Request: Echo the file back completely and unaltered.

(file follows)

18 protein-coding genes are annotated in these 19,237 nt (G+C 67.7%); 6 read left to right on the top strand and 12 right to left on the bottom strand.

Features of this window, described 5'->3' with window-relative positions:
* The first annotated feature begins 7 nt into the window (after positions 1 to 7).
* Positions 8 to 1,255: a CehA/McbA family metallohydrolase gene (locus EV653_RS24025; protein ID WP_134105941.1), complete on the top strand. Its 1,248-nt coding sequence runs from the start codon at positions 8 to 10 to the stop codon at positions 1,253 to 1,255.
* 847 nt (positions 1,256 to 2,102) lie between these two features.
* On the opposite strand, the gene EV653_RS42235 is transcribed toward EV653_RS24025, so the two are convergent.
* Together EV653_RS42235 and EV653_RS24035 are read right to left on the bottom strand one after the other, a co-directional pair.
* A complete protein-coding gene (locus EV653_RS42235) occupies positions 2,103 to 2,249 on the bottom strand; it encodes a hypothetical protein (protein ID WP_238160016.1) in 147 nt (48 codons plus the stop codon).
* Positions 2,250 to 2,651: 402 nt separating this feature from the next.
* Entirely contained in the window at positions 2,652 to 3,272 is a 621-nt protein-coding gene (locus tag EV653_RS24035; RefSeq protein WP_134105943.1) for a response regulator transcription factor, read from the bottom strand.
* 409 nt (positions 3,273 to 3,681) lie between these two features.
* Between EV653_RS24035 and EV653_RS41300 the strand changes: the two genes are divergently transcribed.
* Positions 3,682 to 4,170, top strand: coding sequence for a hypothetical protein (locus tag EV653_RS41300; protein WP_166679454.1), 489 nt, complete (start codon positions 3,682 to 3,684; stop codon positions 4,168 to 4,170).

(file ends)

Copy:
18 protein-coding genes are annotated in these 19,237 nt (G+C 67.7%); 6 read left to right on the top strand and 12 right to left on the bottom strand.

Features of this window, described 5'->3' with window-relative positions:
* The first annotated feature begins 7 nt into the window (after positions 1 to 7).
* Positions 8 to 1,255: a CehA/McbA family metallohydrolase gene (locus EV653_RS24025; protein ID WP_134105941.1), complete on the top strand. Its 1,248-nt coding sequence runs from the start codon at positions 8 to 10 to the stop codon at positions 1,253 to 1,255.
* 847 nt (positions 1,256 to 2,102) lie between these two features.
* On the opposite strand, the gene EV653_RS42235 is transcribed toward EV653_RS24025, so the two are convergent.
* Together EV653_RS42235 and EV653_RS24035 are read right to left on the bottom strand one after the other, a co-directional pair.
* A complete protein-coding gene (locus EV653_RS42235) occupies positions 2,103 to 2,249 on the bottom strand; it encodes a hypothetical protein (protein ID WP_238160016.1) in 147 nt (48 codons plus the stop codon).
* Positions 2,250 to 2,651: 402 nt separating this feature from the next.
* Entirely contained in the window at positions 2,652 to 3,272 is a 621-nt protein-coding gene (locus tag EV653_RS24035; RefSeq protein WP_134105943.1) for a response regulator transcription factor, read from the bottom strand.
* 409 nt (positions 3,273 to 3,681) lie between these two features.
* Between EV653_RS24035 and EV653_RS41300 the strand changes: the two genes are divergently transcribed.
* Positions 3,682 to 4,170, top strand: coding sequence for a hypothetical protein (locus tag EV653_RS41300; protein WP_166679454.1), 489 nt, complete (start codon positions 3,682 to 3,684; stop codon positions 4,168 to 4,170).